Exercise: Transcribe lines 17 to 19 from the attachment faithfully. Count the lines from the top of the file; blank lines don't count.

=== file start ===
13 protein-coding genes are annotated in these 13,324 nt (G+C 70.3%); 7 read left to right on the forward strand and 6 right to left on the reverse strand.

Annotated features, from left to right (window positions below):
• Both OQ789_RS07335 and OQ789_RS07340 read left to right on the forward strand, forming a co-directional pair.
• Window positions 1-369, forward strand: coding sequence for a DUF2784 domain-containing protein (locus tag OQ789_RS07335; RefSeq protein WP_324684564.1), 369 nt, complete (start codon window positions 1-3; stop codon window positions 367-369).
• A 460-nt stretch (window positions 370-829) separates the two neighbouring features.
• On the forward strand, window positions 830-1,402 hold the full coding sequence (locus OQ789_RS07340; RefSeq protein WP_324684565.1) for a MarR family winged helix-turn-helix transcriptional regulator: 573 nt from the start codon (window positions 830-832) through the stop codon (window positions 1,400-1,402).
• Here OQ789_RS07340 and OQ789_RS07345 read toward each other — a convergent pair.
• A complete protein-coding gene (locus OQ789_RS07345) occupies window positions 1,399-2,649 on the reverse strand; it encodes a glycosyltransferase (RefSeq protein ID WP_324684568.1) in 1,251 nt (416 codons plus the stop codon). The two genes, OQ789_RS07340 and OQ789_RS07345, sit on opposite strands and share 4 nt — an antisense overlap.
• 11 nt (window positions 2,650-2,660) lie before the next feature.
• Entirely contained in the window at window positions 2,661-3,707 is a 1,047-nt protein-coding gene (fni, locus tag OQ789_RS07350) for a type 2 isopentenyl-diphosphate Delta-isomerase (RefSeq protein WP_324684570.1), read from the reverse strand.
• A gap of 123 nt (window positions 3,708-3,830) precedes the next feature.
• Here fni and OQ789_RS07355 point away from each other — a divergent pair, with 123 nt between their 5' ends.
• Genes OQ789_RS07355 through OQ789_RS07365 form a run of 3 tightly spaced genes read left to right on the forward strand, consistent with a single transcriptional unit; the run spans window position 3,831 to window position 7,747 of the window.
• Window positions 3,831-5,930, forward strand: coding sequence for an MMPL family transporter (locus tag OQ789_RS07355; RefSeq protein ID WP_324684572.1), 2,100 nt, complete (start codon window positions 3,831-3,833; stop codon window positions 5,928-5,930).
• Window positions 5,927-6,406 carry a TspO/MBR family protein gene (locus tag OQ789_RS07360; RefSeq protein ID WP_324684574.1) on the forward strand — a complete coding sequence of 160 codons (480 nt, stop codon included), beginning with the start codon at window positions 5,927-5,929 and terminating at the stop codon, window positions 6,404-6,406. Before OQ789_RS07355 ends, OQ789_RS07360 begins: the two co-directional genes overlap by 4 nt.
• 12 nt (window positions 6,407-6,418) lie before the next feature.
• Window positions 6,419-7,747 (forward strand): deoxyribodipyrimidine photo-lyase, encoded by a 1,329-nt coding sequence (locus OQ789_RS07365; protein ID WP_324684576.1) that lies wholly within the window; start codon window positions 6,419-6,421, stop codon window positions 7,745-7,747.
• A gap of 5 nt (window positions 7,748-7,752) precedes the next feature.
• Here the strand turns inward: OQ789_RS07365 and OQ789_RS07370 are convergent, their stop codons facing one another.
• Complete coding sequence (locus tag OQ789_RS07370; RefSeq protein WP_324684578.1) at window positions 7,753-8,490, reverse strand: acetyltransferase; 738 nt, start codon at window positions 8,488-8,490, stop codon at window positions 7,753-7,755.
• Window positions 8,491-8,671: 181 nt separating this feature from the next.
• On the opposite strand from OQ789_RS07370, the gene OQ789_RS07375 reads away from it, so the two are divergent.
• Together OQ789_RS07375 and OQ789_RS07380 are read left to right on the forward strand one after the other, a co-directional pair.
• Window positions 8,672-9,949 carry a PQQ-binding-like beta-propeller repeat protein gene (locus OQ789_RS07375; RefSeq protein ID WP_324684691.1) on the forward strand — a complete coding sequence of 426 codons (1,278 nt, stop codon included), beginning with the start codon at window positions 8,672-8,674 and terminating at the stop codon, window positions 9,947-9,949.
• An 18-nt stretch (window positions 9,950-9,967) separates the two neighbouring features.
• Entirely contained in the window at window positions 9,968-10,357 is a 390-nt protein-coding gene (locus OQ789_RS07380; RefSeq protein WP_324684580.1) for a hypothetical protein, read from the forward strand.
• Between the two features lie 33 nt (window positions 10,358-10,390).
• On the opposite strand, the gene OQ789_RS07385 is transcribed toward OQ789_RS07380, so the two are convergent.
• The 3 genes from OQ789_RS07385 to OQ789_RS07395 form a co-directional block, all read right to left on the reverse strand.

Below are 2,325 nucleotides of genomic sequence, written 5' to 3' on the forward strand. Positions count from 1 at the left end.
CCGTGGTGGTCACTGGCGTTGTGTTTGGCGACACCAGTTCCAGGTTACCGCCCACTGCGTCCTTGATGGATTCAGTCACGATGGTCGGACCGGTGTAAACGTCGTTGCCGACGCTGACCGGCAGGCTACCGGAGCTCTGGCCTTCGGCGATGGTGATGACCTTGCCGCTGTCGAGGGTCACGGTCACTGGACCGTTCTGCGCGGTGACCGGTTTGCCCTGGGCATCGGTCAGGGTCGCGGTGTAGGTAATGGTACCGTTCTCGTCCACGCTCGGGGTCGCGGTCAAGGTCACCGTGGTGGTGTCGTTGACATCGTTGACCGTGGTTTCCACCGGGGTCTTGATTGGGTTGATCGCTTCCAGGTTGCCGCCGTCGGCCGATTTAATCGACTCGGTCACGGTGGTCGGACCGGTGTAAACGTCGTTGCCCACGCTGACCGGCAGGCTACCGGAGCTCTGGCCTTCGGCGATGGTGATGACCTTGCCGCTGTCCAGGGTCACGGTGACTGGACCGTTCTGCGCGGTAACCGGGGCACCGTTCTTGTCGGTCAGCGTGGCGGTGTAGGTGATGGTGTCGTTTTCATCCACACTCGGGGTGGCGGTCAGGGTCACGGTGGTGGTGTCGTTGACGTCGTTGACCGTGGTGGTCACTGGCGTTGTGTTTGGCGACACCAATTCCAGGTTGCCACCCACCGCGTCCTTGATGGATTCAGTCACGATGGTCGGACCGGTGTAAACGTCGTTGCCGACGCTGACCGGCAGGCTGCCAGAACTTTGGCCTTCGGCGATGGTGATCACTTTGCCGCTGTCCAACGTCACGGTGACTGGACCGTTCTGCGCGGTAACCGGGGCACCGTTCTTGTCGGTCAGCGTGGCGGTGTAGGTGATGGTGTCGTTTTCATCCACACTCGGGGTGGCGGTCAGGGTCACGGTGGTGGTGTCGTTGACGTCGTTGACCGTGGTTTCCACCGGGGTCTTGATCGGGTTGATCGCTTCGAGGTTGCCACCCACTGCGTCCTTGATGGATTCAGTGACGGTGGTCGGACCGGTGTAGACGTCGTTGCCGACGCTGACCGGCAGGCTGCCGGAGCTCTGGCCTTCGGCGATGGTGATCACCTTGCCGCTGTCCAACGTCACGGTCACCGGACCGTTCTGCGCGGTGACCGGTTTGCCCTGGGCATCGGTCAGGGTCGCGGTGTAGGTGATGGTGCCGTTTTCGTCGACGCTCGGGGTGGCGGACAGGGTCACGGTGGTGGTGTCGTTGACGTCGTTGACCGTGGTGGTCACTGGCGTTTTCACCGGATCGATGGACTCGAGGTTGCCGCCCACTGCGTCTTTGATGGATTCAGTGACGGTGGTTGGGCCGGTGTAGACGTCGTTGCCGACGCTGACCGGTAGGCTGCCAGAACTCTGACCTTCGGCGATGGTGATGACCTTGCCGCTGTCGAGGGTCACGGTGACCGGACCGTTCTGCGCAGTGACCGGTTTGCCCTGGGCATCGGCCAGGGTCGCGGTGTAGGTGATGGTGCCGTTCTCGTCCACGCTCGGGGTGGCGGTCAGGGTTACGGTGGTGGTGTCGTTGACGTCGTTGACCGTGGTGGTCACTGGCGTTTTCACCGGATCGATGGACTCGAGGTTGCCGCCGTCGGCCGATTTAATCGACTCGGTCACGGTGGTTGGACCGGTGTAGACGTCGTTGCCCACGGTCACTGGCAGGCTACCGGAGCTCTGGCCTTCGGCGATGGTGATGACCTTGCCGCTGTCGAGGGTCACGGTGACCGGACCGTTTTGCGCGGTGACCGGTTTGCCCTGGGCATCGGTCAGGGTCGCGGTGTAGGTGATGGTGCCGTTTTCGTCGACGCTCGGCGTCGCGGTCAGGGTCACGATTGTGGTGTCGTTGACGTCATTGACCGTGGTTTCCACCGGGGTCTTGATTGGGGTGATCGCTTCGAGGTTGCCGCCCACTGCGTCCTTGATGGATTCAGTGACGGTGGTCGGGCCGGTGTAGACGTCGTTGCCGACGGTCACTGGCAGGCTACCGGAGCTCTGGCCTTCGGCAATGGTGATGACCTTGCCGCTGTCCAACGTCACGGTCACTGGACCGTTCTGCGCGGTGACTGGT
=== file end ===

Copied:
• Window positions 6,419-7,747 (forward strand): deoxyribodipyrimidine photo-lyase, encoded by a 1,329-nt coding sequence (locus OQ789_RS07365; protein ID WP_324684576.1) that lies wholly within the window; start codon window positions 6,419-6,421, stop codon window positions 7,745-7,747.
• A gap of 5 nt (window positions 7,748-7,752) precedes the next feature.
• Here the strand turns inward: OQ789_RS07365 and OQ789_RS07370 are convergent, their stop codons facing one another.